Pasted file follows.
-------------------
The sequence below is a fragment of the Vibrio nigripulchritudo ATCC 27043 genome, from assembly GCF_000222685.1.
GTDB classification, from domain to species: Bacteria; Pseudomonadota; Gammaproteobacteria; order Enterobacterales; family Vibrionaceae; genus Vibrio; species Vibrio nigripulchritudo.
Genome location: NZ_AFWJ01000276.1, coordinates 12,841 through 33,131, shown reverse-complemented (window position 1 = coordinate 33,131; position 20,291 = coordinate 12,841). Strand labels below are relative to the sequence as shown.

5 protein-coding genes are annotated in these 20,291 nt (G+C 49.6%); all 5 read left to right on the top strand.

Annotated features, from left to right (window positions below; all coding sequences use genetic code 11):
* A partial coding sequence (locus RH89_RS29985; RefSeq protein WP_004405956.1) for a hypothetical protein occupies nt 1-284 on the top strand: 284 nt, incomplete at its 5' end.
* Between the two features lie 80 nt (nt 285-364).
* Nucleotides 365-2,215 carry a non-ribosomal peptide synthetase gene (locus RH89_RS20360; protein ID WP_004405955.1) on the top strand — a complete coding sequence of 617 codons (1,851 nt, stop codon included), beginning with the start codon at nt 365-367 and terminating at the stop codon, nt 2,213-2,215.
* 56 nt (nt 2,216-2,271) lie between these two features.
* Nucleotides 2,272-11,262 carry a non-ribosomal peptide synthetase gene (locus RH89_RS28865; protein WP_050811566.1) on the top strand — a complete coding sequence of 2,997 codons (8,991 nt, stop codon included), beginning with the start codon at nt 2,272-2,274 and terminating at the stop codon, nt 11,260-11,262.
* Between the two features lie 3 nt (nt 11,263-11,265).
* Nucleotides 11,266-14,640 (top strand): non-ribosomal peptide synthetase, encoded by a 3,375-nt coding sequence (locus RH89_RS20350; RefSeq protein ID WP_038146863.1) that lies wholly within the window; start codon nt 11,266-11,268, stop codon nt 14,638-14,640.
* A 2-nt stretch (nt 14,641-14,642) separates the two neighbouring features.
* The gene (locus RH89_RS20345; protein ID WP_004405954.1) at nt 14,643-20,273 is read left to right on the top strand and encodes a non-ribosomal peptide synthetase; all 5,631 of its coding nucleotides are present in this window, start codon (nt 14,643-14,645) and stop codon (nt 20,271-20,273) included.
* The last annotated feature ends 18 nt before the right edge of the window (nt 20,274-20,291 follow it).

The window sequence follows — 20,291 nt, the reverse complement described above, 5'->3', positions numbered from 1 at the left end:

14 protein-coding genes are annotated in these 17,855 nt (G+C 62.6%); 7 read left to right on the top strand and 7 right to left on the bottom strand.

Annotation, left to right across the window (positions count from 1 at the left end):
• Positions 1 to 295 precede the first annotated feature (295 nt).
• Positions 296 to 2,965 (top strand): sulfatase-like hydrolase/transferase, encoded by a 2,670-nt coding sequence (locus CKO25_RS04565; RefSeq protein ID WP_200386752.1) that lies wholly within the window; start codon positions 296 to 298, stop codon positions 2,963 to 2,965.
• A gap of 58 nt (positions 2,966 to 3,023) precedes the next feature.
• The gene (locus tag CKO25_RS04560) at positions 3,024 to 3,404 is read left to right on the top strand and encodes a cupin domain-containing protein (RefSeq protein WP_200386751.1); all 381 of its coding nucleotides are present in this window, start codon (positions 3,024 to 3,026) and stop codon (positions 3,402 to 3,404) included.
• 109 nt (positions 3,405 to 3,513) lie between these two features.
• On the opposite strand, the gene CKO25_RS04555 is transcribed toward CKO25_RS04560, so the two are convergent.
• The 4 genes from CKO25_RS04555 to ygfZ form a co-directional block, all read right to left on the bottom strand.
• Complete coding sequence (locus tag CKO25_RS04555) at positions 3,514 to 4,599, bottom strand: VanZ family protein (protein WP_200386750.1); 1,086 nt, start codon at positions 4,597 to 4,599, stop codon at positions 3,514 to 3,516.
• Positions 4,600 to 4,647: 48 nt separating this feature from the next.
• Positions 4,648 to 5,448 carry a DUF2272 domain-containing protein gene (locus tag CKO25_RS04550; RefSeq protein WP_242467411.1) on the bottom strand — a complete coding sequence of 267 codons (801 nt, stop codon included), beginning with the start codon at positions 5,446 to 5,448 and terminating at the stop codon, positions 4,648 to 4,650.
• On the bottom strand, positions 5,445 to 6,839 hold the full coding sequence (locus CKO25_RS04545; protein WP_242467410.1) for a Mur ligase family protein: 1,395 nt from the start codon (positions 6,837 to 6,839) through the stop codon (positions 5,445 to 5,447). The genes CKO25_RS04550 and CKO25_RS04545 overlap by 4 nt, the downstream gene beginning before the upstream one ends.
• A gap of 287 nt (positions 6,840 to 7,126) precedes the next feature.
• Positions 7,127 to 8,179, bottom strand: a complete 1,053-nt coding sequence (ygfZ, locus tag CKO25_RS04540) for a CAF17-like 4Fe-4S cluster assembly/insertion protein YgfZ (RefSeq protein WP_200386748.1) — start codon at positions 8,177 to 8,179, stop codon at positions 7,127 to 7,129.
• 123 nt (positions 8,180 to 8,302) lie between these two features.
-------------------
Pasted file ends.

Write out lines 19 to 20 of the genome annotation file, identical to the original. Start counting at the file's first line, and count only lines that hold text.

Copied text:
• Positions 1 to 295 precede the first annotated feature (295 nt).
• Positions 296 to 2,965 (top strand): sulfatase-like hydrolase/transferase, encoded by a 2,670-nt coding sequence (locus CKO25_RS04565; RefSeq protein ID WP_200386752.1) that lies wholly within the window; start codon positions 296 to 298, stop codon positions 2,963 to 2,965.